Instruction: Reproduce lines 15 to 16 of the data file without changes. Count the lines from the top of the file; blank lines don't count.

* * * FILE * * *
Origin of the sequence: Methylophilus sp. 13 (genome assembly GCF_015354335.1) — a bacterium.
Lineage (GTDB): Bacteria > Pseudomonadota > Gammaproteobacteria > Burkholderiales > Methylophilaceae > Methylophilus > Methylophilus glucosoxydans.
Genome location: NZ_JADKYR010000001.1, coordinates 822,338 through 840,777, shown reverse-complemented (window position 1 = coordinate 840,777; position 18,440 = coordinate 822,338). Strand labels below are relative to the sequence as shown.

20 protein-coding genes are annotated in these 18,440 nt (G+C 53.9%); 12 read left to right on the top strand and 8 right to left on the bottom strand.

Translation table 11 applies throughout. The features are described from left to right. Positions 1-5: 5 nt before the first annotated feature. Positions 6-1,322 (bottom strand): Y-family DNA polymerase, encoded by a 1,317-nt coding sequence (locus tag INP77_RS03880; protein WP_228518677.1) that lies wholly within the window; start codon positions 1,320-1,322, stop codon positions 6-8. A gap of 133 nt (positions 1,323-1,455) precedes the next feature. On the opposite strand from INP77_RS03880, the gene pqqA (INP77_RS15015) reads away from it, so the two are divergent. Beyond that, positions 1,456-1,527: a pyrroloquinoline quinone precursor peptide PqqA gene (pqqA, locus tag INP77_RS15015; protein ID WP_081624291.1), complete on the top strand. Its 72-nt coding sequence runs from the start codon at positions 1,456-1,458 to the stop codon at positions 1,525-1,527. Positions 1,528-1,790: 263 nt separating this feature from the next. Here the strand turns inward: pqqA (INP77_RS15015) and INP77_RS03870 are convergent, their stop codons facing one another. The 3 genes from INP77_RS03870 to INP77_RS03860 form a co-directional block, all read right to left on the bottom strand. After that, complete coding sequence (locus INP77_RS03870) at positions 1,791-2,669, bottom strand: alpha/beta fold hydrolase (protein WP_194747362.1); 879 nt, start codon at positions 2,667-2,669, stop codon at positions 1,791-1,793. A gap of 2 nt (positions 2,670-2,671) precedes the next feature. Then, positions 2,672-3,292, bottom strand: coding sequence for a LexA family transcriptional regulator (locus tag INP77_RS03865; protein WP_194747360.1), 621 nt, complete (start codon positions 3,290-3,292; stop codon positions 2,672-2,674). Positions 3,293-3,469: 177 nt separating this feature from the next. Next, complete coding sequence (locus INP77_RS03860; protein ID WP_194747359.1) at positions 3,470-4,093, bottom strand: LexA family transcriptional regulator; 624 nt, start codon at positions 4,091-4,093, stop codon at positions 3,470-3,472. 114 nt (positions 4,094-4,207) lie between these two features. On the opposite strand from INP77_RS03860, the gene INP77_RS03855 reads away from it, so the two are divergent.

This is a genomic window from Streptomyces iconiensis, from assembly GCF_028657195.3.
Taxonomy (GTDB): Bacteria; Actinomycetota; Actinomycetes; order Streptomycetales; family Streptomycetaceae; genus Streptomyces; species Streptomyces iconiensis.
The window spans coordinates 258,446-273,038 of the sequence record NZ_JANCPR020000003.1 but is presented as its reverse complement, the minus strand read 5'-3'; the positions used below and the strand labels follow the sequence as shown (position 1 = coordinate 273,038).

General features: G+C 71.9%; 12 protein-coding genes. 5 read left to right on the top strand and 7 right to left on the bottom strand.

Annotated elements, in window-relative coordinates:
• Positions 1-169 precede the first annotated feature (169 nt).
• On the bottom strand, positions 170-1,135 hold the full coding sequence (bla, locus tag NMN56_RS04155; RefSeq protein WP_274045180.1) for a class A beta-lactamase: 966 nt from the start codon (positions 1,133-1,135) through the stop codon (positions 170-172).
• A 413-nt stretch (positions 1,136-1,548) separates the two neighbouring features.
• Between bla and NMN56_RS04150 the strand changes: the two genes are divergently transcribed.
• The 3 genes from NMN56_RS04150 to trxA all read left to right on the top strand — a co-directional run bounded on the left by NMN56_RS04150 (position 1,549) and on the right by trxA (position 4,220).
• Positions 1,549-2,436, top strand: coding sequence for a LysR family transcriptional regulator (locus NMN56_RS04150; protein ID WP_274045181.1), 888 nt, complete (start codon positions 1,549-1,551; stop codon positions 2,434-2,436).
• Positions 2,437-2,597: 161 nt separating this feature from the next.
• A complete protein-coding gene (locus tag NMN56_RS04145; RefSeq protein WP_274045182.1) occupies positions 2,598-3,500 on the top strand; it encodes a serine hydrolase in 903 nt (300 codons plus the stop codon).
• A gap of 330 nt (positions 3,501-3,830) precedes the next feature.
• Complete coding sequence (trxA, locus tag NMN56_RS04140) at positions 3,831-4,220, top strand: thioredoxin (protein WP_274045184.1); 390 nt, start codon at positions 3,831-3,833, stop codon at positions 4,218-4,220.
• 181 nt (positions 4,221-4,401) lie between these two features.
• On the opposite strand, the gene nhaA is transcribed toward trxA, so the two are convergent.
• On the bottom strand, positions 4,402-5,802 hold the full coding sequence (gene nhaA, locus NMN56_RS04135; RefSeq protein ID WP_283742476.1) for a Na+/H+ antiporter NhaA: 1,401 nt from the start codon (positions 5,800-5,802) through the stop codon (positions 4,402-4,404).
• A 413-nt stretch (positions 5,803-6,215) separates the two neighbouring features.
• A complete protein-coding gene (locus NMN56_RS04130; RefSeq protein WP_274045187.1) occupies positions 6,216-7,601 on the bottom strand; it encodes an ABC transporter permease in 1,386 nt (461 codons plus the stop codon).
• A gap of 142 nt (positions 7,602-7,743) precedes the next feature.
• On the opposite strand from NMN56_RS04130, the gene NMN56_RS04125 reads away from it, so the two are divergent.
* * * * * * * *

• The 3 genes from NMN56_RS04150 to trxA all read left to right on the top strand — a co-directional run bounded on the left by NMN56_RS04150 (position 1,549) and on the right by trxA (position 4,220).
• Positions 1,549-2,436, top strand: coding sequence for a LysR family transcriptional regulator (locus NMN56_RS04150; protein ID WP_274045181.1), 888 nt, complete (start codon positions 1,549-1,551; stop codon positions 2,434-2,436).